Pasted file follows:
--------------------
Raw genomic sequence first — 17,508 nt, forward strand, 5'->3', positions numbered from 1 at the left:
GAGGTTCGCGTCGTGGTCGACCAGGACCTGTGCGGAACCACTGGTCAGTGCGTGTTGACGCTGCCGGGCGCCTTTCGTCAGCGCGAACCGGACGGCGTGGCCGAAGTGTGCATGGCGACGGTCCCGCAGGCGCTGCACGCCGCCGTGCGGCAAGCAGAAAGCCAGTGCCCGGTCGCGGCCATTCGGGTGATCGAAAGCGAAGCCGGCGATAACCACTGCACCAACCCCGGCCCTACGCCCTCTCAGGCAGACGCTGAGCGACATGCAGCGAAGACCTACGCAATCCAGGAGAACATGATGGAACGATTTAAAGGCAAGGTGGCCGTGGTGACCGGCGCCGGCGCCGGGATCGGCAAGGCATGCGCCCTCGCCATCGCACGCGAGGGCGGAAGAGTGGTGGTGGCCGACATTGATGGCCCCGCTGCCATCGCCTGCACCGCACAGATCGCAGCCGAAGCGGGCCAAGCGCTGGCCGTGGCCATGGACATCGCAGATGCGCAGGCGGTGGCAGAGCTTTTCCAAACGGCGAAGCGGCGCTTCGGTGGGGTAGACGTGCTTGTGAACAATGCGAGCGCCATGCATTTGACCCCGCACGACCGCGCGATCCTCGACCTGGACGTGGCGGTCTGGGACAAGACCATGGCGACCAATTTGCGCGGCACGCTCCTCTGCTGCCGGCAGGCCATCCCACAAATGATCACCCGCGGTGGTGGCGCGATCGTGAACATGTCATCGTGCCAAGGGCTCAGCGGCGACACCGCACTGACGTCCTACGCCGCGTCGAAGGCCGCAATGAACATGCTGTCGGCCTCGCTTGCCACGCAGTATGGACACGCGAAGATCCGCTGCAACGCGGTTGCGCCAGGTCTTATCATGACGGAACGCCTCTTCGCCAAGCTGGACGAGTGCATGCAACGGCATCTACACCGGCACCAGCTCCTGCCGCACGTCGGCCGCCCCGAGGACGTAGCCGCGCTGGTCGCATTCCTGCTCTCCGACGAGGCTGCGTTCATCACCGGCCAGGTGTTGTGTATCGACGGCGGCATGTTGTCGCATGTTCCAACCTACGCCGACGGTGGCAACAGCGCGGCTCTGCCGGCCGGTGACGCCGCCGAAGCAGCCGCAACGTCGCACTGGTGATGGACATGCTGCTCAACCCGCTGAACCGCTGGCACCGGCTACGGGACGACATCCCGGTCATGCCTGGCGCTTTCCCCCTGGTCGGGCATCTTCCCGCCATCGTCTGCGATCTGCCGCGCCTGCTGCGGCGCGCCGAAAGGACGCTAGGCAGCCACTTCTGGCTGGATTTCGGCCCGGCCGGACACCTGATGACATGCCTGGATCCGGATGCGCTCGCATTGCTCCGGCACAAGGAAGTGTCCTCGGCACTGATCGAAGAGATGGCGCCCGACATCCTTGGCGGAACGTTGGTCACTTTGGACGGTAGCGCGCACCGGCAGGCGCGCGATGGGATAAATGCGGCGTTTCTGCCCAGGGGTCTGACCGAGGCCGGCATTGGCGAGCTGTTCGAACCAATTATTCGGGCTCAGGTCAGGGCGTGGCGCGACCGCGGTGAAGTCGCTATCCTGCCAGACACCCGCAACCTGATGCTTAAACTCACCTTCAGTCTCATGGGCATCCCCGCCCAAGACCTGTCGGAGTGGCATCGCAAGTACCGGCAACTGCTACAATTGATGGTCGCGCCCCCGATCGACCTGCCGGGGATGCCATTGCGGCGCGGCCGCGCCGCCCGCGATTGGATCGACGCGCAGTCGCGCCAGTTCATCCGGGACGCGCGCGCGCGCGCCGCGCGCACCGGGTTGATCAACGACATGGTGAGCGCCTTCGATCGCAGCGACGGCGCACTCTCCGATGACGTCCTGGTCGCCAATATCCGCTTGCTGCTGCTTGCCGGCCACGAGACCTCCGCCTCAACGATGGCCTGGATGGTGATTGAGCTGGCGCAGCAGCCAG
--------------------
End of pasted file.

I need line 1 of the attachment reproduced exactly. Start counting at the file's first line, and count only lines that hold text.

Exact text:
Raw genomic sequence first — 17,508 nt, forward strand, 5'->3', positions numbered from 1 at the left: